After his stroke, Mr. P still had outstanding memory and intelligence. He could still read and talk, and mixed well with the other patients on his ward. His vision was in most respects normal---with one notable exception: He couldn't recognize the faces of people or animals. As he put it himself, "I can see the eyes, nose, and mouth quite clearly, but they just don't add up. They all seem chalked in, like on a blackboard ... I have to tell by the clothes or by the voice whether it is a man or a woman ...The hair may help a lot, or if there is a mustache ... ." Even his own face, seen in a mirror, looked to him strange and unfamiliar. Mr. P had lost a critical aspect of his visual intelligence.
We have long known about IQ and rational intelligence. And, due in part to recent advances in neuroscience and psychology, we have begun to appreciate the importance of emotional intelligence. But we are largely ignorant that there is even such a thing as visual intelligence---that is, until it is severely impaired, as in the case of Mr. P, by a stroke or other insult to visual cortex. The culprit in our ignorance is visual intelligence itself. Vision is normally so swift and sure, so dependable and informative, and apparently so effortless that we naturally assume that it is, indeed, effortless. But the swift ease of vision, like the graceful ease of an Olympic ice skater, is deceptive. Behind the graceful ease of the skater are years of rigorous training, and behind the swift ease of vision is an intelligence so great that it occupies nearly half of the brain's cortex. Our visual intelligence richly interacts with, and in many cases precedes and drives, our rational and emotional intelligence. To understand visual intelligence is to understand, in large part, who we are.
It is also to understand much about our highly visual culture in which, as the saying goes, image is everything. Consider, for instance, our entertainment. Visual effects lure us into theaters, and propel films like Star Wars and Jurassic Park to record sales. Music videos usher us before surreal visual worlds, and spawn TV stations like MTV and VH-1. Video games swallow kids (and adults) for hours on end, and swell the bottom lines of companies like Sega and Nintendo. Virtual reality, popularized in movies like Disclosure and Lawnmower Man, can immerse us in visual worlds of unprecedented realism, and promises to transform not only entertainment but also architecture, education, manufacturing, and medicine. As a culture we vote with our time and wallets and, in the case of entertainment, our vote is clear. Just as we enjoy rich literature that stimulates our rational intelligence, or a moving story that engages our emotional intelligence, so we also seek out and enjoy new media that challenge our visual intelligence.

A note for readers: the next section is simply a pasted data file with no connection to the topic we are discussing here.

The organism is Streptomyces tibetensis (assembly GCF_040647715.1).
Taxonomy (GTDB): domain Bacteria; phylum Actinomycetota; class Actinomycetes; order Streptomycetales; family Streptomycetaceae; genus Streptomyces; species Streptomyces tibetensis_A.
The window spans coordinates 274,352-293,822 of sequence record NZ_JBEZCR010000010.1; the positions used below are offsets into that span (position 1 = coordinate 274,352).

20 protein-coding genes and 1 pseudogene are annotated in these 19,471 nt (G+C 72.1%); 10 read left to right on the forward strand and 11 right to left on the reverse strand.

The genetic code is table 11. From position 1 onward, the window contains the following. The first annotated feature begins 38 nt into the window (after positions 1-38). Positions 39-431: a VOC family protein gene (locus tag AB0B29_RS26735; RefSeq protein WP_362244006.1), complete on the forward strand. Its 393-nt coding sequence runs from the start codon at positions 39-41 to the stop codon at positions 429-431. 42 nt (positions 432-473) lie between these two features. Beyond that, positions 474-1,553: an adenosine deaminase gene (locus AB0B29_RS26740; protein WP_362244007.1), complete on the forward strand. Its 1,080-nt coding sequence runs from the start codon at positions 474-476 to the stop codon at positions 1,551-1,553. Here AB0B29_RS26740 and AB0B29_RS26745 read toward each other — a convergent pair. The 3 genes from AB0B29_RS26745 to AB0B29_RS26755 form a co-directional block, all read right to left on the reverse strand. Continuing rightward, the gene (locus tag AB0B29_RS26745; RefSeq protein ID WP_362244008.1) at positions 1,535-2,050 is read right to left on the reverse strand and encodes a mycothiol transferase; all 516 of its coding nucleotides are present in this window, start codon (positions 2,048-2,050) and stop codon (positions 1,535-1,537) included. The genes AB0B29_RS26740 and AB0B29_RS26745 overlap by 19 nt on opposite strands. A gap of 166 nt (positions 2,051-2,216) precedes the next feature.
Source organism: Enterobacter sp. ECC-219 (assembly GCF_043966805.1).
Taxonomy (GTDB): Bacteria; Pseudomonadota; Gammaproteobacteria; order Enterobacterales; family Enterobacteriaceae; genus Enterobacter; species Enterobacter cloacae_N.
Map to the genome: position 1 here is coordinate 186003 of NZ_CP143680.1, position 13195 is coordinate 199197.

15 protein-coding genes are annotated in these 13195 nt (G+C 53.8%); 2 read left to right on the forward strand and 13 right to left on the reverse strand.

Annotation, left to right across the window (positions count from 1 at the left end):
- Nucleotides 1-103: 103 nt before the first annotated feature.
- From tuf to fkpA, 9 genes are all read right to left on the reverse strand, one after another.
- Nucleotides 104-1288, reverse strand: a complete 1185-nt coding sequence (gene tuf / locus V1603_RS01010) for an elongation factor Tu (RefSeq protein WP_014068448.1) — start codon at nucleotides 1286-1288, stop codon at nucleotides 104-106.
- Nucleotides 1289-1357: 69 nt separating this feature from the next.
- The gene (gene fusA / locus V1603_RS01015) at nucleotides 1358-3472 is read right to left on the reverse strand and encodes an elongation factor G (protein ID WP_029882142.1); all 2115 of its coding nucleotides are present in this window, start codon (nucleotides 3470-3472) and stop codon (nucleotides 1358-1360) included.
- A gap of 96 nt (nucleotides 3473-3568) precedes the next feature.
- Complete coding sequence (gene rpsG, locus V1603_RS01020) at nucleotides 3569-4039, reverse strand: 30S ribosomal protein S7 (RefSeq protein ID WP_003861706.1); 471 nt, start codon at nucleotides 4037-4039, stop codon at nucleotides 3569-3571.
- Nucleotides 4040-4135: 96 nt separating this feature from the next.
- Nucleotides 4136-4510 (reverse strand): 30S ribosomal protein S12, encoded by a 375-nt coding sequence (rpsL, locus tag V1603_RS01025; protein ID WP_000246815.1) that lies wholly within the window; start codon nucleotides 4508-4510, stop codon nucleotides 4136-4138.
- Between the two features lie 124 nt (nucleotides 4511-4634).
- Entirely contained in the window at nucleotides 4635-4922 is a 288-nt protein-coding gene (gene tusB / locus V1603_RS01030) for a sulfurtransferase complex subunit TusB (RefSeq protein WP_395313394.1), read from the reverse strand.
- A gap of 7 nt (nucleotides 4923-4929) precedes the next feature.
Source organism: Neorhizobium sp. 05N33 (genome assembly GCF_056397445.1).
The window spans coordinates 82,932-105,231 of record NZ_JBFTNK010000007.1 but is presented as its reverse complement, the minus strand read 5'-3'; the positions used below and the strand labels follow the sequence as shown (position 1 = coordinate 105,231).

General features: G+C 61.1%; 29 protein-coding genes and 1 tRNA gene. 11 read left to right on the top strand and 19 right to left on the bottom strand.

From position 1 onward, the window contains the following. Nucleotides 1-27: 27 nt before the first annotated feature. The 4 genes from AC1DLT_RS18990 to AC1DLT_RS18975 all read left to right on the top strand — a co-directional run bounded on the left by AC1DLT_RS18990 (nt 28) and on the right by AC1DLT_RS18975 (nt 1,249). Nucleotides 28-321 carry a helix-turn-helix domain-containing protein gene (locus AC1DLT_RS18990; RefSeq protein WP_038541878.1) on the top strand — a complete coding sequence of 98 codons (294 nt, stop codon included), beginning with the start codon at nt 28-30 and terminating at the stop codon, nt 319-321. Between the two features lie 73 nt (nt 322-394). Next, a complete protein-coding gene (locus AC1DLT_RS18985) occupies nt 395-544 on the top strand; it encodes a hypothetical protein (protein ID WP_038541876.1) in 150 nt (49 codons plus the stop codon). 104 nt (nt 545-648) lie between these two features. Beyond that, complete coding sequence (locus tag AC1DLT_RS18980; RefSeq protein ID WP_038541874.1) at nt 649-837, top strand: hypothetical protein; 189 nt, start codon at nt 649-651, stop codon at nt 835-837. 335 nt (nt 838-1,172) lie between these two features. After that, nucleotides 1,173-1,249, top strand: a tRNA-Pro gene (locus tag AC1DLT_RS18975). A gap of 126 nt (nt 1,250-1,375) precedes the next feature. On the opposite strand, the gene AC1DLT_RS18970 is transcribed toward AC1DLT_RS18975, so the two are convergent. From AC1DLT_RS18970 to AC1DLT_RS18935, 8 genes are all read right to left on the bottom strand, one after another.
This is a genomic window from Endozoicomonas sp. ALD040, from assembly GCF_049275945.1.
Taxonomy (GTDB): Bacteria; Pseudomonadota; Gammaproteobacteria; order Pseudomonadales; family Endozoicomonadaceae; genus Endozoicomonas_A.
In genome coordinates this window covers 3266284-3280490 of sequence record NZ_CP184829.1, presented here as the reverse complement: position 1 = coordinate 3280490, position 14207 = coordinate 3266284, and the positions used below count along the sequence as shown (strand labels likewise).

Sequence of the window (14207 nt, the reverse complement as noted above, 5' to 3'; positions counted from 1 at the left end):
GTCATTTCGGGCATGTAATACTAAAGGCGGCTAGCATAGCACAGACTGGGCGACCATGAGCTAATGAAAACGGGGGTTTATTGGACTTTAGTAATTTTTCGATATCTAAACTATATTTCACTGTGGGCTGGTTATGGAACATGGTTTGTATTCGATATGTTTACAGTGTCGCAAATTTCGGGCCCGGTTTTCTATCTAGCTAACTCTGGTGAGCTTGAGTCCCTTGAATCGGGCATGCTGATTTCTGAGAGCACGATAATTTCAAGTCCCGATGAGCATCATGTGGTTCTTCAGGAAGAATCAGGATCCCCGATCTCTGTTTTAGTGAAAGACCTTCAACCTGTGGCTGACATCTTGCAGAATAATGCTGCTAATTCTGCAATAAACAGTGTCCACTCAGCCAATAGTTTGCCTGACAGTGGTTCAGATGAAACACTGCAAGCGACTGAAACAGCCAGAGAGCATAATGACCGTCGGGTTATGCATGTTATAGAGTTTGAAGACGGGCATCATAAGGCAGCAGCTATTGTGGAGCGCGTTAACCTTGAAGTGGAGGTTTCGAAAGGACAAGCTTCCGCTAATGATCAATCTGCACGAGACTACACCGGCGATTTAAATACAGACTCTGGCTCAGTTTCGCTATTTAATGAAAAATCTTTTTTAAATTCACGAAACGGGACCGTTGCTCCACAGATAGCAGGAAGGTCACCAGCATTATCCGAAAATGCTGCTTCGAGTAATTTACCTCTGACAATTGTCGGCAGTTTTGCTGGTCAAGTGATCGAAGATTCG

Or consider marketing and advertisement, which daily manipulate our buying habits with sophisticated images. Corporations spend millions each year on billboards, packaging, magazine ads, and television commercials. Their images can so powerfully influence our behavior that they sometimes generate controversy---witness the uproar over Joe Camel. If you're out to sell something, understanding visual intelligence is, without question, critical to the design of effective visual marketing. And if you're out to buy something, understanding visual intelligence can help clue you in to what is being done to you as a consumer, and how it's being done.
Perhaps the most surprising insight that has emerged from vision research is this: Vision is not merely a matter of passive perception, it is an intelligent process of active construction. What you see is, invariably, what your visual intelligence constructs. Just as scientists intelligently construct useful theories based on experimental evidence, so vision intelligently constructs useful visual worlds based on images at the eyes. The main difference is that the constructions of scientists are done consciously, but those of vision are done, for the most part, unconsciously.
The constructive power of visual intelligence has long fascinated vision researchers. How can vision conjure up the endless panoply of colors and shapes and motions that we see about us in the ``real'' world? How can it morph a mass of metal into a murdering maniac in the world of Terminator 2? How can it stretch before us a world in three dimensions when we watch, with special glasses, a 3D movie like Dial M for Murder? How can it "boldly go where no man has gone before", not just through the "strange new worlds" of Star Trek but through the stranger new worlds revealed by the cameras of the Hubble telescope and of probes like Voyager and Pioneer, worlds for which the eye has not obviously been adapted?
Vision has divulged many of its secrets to physicists, neurobiologists, perceptual psychologists, and researchers in computer vision. But, many interesting secrets are yet to be unveiled. These secrets, both revealed and unrevealed, of your visual intelligence are sure to pique in you the same admiration and curiosity that animate vision researchers.
For some, science is like a "reaper binder" that methodically mows down wheat: Science methodically mows down unanswered questions and leaves ever less room for wonder. But our exploration of visual intelligence will suggest that science is more like an island: "The larger the island of knowledge, the longer the shoreline of wonder." For each question we answer ten new ones arise, and for each new probe at nature entire vistas arise.
- Donald D. Hoffman